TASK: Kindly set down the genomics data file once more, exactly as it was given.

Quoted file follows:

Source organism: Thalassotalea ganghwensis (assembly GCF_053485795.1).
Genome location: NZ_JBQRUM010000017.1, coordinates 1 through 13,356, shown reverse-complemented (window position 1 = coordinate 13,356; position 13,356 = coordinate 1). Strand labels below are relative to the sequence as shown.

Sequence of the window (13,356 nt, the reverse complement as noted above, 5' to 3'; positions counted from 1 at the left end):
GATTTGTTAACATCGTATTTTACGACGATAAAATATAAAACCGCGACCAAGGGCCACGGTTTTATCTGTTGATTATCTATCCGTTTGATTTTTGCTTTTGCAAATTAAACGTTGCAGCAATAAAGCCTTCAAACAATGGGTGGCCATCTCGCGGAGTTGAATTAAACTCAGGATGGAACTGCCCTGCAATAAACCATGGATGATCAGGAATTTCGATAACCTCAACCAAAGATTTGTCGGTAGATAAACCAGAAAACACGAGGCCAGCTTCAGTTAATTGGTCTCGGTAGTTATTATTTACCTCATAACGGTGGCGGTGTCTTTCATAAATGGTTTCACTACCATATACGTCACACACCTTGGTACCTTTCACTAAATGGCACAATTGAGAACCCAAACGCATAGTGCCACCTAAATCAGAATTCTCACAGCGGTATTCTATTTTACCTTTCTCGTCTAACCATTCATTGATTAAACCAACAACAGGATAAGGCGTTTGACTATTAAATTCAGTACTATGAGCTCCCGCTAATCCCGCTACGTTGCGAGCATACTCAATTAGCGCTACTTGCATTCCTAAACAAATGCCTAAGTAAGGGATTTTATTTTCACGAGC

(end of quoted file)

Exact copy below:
Source organism: Thalassotalea ganghwensis (assembly GCF_053485795.1).
Genome location: NZ_JBQRUM010000017.1, coordinates 1 through 13,356, shown reverse-complemented (window position 1 = coordinate 13,356; position 13,356 = coordinate 1). Strand labels below are relative to the sequence as shown.

Sequence of the window (13,356 nt, the reverse complement as noted above, 5' to 3'; positions counted from 1 at the left end):
GATTTGTTAACATCGTATTTTACGACGATAAAATATAAAACCGCGACCAAGGGCCACGGTTTTATCTGTTGATTATCTATCCGTTTGATTTTTGCTTTTGCAAATTAAACGTTGCAGCAATAAAGCCTTCAAACAATGGGTGGCCATCTCGCGGAGTTGAATTAAACTCAGGATGGAACTGCCCTGCAATAAACCATGGATGATCAGGAATTTCGATAACCTCAACCAAAGATTTGTCGGTAGATAAACCAGAAAACACGAGGCCAGCTTCAGTTAATTGGTCTCGGTAGTTATTATTTACCTCATAACGGTGGCGGTGTCTTTCATAAATGGTTTCACTACCATATACGTCACACACCTTGGTACCTTTCACTAAATGGCACAATTGAGAACCCAAACGCATAGTGCCACCTAAATCAGAATTCTCACAGCGGTATTCTATTTTACCTTTCTCGTCTAACCATTCATTGATTAAACCAACAACAGGATAAGGCGTTTGACTATTAAATTCAGTACTATGAGCTCCCGCTAATCCCGCTACGTTGCGAGCATACTCAATTAGCGCTACTTGCATTCCTAAACAAATGCCTAAGTAAGGGATTTTATTTTCACGAGC